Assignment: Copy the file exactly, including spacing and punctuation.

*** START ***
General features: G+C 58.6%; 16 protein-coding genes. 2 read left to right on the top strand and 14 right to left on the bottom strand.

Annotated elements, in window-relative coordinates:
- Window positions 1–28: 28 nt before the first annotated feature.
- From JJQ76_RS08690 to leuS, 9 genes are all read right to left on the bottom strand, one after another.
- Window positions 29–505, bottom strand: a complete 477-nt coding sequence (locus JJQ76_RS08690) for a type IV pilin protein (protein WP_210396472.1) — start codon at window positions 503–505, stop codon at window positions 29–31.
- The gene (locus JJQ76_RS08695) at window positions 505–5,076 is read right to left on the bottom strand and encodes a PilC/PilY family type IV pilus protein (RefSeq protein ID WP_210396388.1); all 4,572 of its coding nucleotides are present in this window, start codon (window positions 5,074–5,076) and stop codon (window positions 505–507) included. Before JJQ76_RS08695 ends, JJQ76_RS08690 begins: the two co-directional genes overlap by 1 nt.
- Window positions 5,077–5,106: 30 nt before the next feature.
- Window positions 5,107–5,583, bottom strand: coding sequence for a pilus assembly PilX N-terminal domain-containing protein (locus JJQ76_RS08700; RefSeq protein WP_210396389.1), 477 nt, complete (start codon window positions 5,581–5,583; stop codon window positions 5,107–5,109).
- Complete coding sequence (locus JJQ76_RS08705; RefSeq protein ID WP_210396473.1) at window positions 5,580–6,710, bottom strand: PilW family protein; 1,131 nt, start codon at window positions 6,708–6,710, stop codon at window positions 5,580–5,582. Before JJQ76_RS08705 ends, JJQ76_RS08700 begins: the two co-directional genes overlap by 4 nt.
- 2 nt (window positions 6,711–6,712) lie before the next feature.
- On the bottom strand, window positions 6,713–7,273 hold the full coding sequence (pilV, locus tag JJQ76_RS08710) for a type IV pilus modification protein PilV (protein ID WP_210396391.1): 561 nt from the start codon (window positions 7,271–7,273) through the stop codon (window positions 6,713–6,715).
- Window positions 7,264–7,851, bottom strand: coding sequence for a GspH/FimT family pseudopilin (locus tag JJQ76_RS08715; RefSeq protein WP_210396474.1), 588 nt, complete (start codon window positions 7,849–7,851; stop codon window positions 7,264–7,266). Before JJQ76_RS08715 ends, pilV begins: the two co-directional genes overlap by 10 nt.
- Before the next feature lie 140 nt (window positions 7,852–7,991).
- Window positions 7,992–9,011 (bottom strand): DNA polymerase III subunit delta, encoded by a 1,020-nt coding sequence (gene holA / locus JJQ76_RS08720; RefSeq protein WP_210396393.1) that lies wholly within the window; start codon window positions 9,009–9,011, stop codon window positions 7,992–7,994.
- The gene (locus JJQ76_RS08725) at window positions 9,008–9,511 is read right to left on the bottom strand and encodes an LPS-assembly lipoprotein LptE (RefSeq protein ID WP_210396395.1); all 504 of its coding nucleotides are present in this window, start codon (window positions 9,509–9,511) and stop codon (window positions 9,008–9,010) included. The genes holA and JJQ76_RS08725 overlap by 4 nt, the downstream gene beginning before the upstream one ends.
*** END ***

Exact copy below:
General features: G+C 58.6%; 16 protein-coding genes. 2 read left to right on the top strand and 14 right to left on the bottom strand.

Annotated elements, in window-relative coordinates:
- Window positions 1–28: 28 nt before the first annotated feature.
- From JJQ76_RS08690 to leuS, 9 genes are all read right to left on the bottom strand, one after another.
- Window positions 29–505, bottom strand: a complete 477-nt coding sequence (locus JJQ76_RS08690) for a type IV pilin protein (protein WP_210396472.1) — start codon at window positions 503–505, stop codon at window positions 29–31.
- The gene (locus JJQ76_RS08695) at window positions 505–5,076 is read right to left on the bottom strand and encodes a PilC/PilY family type IV pilus protein (RefSeq protein ID WP_210396388.1); all 4,572 of its coding nucleotides are present in this window, start codon (window positions 5,074–5,076) and stop codon (window positions 505–507) included. Before JJQ76_RS08695 ends, JJQ76_RS08690 begins: the two co-directional genes overlap by 1 nt.
- Window positions 5,077–5,106: 30 nt before the next feature.
- Window positions 5,107–5,583, bottom strand: coding sequence for a pilus assembly PilX N-terminal domain-containing protein (locus JJQ76_RS08700; RefSeq protein WP_210396389.1), 477 nt, complete (start codon window positions 5,581–5,583; stop codon window positions 5,107–5,109).
- Complete coding sequence (locus JJQ76_RS08705; RefSeq protein ID WP_210396473.1) at window positions 5,580–6,710, bottom strand: PilW family protein; 1,131 nt, start codon at window positions 6,708–6,710, stop codon at window positions 5,580–5,582. Before JJQ76_RS08705 ends, JJQ76_RS08700 begins: the two co-directional genes overlap by 4 nt.
- 2 nt (window positions 6,711–6,712) lie before the next feature.
- On the bottom strand, window positions 6,713–7,273 hold the full coding sequence (pilV, locus tag JJQ76_RS08710) for a type IV pilus modification protein PilV (protein ID WP_210396391.1): 561 nt from the start codon (window positions 7,271–7,273) through the stop codon (window positions 6,713–6,715).
- Window positions 7,264–7,851, bottom strand: coding sequence for a GspH/FimT family pseudopilin (locus tag JJQ76_RS08715; RefSeq protein WP_210396474.1), 588 nt, complete (start codon window positions 7,849–7,851; stop codon window positions 7,264–7,266). Before JJQ76_RS08715 ends, pilV begins: the two co-directional genes overlap by 10 nt.
- Before the next feature lie 140 nt (window positions 7,852–7,991).
- Window positions 7,992–9,011 (bottom strand): DNA polymerase III subunit delta, encoded by a 1,020-nt coding sequence (gene holA / locus JJQ76_RS08720; RefSeq protein WP_210396393.1) that lies wholly within the window; start codon window positions 9,009–9,011, stop codon window positions 7,992–7,994.
- The gene (locus JJQ76_RS08725) at window positions 9,008–9,511 is read right to left on the bottom strand and encodes an LPS-assembly lipoprotein LptE (RefSeq protein ID WP_210396395.1); all 504 of its coding nucleotides are present in this window, start codon (window positions 9,509–9,511) and stop codon (window positions 9,008–9,010) included. The genes holA and JJQ76_RS08725 overlap by 4 nt, the downstream gene beginning before the upstream one ends.